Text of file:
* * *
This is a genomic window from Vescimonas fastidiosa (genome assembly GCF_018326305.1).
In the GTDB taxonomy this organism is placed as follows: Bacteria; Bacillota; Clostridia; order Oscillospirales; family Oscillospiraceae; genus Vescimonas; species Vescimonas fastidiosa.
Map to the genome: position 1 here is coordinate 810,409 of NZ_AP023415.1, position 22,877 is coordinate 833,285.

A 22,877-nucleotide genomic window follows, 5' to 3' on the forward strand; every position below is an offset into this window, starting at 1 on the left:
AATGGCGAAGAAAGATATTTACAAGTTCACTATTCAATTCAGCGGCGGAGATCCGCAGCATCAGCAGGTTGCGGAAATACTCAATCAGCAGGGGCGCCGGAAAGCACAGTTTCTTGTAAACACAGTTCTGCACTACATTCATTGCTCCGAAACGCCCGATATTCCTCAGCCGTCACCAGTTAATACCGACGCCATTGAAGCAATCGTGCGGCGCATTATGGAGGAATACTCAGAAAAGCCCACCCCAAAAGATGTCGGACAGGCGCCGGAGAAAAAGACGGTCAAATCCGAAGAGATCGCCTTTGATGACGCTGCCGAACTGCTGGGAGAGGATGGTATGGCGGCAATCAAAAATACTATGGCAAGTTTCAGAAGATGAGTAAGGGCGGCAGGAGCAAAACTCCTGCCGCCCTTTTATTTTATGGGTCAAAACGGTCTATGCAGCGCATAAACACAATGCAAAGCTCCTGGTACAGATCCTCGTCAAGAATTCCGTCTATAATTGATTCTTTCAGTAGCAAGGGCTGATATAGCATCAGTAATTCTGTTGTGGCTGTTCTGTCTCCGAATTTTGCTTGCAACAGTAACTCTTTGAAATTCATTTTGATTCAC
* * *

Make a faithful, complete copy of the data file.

This is a genomic window from Vescimonas fastidiosa (genome assembly GCF_018326305.1).
In the GTDB taxonomy this organism is placed as follows: Bacteria; Bacillota; Clostridia; order Oscillospirales; family Oscillospiraceae; genus Vescimonas; species Vescimonas fastidiosa.
Map to the genome: position 1 here is coordinate 810,409 of NZ_AP023415.1, position 22,877 is coordinate 833,285.

A 22,877-nucleotide genomic window follows, 5' to 3' on the forward strand; every position below is an offset into this window, starting at 1 on the left:
AATGGCGAAGAAAGATATTTACAAGTTCACTATTCAATTCAGCGGCGGAGATCCGCAGCATCAGCAGGTTGCGGAAATACTCAATCAGCAGGGGCGCCGGAAAGCACAGTTTCTTGTAAACACAGTTCTGCACTACATTCATTGCTCCGAAACGCCCGATATTCCTCAGCCGTCACCAGTTAATACCGACGCCATTGAAGCAATCGTGCGGCGCATTATGGAGGAATACTCAGAAAAGCCCACCCCAAAAGATGTCGGACAGGCGCCGGAGAAAAAGACGGTCAAATCCGAAGAGATCGCCTTTGATGACGCTGCCGAACTGCTGGGAGAGGATGGTATGGCGGCAATCAAAAATACTATGGCAAGTTTCAGAAGATGAGTAAGGGCGGCAGGAGCAAAACTCCTGCCGCCCTTTTATTTTATGGGTCAAAACGGTCTATGCAGCGCATAAACACAATGCAAAGCTCCTGGTACAGATCCTCGTCAAGAATTCCGTCTATAATTGATTCTTTCAGTAGCAAGGGCTGATATAGCATCAGTAATTCTGTTGTGGCTGTTCTGTCTCCGAATTTTGCTTGCAACAGTAACTCTTTGAAATTCATTTTGATTCAC